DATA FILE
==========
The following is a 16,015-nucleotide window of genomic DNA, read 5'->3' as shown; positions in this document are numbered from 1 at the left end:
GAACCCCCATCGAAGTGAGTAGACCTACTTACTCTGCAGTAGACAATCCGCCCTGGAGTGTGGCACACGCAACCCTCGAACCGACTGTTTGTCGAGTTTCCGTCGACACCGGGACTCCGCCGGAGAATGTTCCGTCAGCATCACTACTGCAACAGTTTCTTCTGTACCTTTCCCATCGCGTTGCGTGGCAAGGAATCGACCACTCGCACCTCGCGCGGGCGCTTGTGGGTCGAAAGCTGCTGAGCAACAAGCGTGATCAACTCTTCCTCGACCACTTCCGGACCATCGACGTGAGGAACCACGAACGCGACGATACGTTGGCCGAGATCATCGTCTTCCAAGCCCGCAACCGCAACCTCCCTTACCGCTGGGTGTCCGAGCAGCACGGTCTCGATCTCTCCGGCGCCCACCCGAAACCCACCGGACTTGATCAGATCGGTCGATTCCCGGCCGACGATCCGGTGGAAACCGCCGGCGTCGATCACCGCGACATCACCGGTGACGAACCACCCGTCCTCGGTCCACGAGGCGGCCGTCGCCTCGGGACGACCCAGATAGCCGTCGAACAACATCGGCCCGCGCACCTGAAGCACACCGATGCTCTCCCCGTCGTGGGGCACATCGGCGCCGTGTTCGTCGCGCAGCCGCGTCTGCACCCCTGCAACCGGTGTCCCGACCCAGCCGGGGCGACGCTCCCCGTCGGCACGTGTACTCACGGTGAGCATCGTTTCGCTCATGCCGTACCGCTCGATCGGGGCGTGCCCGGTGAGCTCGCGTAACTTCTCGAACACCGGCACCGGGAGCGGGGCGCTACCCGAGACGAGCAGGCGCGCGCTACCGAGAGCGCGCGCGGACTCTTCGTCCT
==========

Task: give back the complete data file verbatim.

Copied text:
The following is a 16,015-nucleotide window of genomic DNA, read 5'->3' as shown; positions in this document are numbered from 1 at the left end:
GAACCCCCATCGAAGTGAGTAGACCTACTTACTCTGCAGTAGACAATCCGCCCTGGAGTGTGGCACACGCAACCCTCGAACCGACTGTTTGTCGAGTTTCCGTCGACACCGGGACTCCGCCGGAGAATGTTCCGTCAGCATCACTACTGCAACAGTTTCTTCTGTACCTTTCCCATCGCGTTGCGTGGCAAGGAATCGACCACTCGCACCTCGCGCGGGCGCTTGTGGGTCGAAAGCTGCTGAGCAACAAGCGTGATCAACTCTTCCTCGACCACTTCCGGACCATCGACGTGAGGAACCACGAACGCGACGATACGTTGGCCGAGATCATCGTCTTCCAAGCCCGCAACCGCAACCTCCCTTACCGCTGGGTGTCCGAGCAGCACGGTCTCGATCTCTCCGGCGCCCACCCGAAACCCACCGGACTTGATCAGATCGGTCGATTCCCGGCCGACGATCCGGTGGAAACCGCCGGCGTCGATCACCGCGACATCACCGGTGACGAACCACCCGTCCTCGGTCCACGAGGCGGCCGTCGCCTCGGGACGACCCAGATAGCCGTCGAACAACATCGGCCCGCGCACCTGAAGCACACCGATGCTCTCCCCGTCGTGGGGCACATCGGCGCCGTGTTCGTCGCGCAGCCGCGTCTGCACCCCTGCAACCGGTGTCCCGACCCAGCCGGGGCGACGCTCCCCGTCGGCACGTGTACTCACGGTGAGCATCGTTTCGCTCATGCCGTACCGCTCGATCGGGGCGTGCCCGGTGAGCTCGCGTAACTTCTCGAACACCGGCACCGGGAGCGGGGCGCTACCCGAGACGAGCAGGCGCGCGCTACCGAGAGCGCGCGCGGACTCTTCGTCCT